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Resource: Featured Articles
Starting Salaries for New Grads On the Rise
Monday, May 21, 2012

Compared to last year's graduates, the Class of 2012 has a much brighter outlook for starting salaries. Their starting salaries are expected to average around $44,442 showing a 6.6 percent increase from the previous year.

It's been a slow and steady pick-up for the economy, but nonetheless a progressive recovery. This figure, however, is just an estimated average. According to The National Association of Colleges and Employers, salaries will naturally depend on the kind of position applied for and in the given field of study.

Even though college graduates will usually earn a higher salary than individuals without a degree, not all degrees are equal. Fields that have growing demand in the job market such as engineering and computer science, can earn substantially more than the average starting salary. These fields can often start new grads at salaries of $55,000 or more.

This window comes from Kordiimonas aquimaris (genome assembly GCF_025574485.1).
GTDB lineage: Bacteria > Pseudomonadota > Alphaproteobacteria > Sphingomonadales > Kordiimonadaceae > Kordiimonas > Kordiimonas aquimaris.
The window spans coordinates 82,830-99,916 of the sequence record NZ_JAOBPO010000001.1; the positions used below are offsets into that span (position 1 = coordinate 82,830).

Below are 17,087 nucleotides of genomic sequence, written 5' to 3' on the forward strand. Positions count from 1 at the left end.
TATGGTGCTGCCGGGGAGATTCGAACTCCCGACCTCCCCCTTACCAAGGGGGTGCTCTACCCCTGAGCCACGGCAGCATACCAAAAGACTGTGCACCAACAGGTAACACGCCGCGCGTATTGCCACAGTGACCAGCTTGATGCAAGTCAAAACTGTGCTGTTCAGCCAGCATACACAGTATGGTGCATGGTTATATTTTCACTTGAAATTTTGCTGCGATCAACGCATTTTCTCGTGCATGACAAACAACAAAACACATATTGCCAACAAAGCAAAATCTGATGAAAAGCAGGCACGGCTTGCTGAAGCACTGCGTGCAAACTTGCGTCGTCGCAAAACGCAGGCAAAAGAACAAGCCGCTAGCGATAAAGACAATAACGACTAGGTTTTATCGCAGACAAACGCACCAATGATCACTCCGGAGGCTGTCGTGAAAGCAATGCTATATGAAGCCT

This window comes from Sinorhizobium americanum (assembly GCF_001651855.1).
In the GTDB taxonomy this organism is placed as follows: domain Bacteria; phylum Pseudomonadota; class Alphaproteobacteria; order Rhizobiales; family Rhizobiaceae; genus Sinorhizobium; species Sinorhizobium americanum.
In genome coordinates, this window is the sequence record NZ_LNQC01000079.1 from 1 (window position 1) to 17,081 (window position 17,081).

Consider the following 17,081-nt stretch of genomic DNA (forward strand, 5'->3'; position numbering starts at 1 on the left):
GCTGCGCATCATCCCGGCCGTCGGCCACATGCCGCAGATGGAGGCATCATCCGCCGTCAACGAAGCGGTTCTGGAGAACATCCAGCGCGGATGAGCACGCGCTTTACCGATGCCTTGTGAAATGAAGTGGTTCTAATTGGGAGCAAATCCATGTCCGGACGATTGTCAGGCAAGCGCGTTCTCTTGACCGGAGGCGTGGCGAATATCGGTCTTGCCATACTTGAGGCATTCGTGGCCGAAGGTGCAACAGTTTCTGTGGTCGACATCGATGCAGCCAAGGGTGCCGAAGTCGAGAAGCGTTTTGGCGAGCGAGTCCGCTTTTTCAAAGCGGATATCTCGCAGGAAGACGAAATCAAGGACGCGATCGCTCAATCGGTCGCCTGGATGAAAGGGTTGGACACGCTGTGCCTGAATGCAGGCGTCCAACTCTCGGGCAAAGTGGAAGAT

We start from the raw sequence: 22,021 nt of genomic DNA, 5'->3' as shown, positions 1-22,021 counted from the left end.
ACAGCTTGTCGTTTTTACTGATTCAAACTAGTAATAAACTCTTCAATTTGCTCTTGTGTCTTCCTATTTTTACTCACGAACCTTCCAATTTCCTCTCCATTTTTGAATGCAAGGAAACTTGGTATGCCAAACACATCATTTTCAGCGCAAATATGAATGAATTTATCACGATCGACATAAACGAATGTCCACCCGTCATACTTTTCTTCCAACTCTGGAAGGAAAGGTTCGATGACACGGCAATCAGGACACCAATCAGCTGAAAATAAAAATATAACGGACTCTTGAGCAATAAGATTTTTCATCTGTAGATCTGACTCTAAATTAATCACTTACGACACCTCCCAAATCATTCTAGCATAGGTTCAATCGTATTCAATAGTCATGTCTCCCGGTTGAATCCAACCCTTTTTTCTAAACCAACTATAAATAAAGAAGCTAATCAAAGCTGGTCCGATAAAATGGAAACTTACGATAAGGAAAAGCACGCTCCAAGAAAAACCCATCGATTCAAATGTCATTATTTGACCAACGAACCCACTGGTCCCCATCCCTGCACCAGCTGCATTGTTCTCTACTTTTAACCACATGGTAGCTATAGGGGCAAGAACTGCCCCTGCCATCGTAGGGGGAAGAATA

Other degrees that have unchanging or decreasing growth can leave graduates scrambling to find positions with starting salaries even at $35,000. Some of these areas might include humanities and education.

Business degree holders typically fare best for highest paying starting salaries. Positions as financial managers and with insurance companies are particularly in high demand along with marketing majors.

Despite growth in starting salaries for teachers and journalists, earnings for grads in these fields still ranked low compared to other degree fields. Surprisingly, the careers with the most profitable potential were those in the utilities field.

Jobs that relate to steam and water supply, sewage removal, natural gas, and electrical power all have higher starting salaries far beyond most in other industries.

The unfortunate side of this salary slope is that the educational sector has nearly 300,000 graduates going into the field for 2012 while the starting salaries remain low.

The good news is that the number of available opportunities is increasing for new graduates even though not every job will carry much weight in improving the 2012 work force. The thing to keep in mind is that the jobs are there, even if the paychecks may not add up to grads' expectations.
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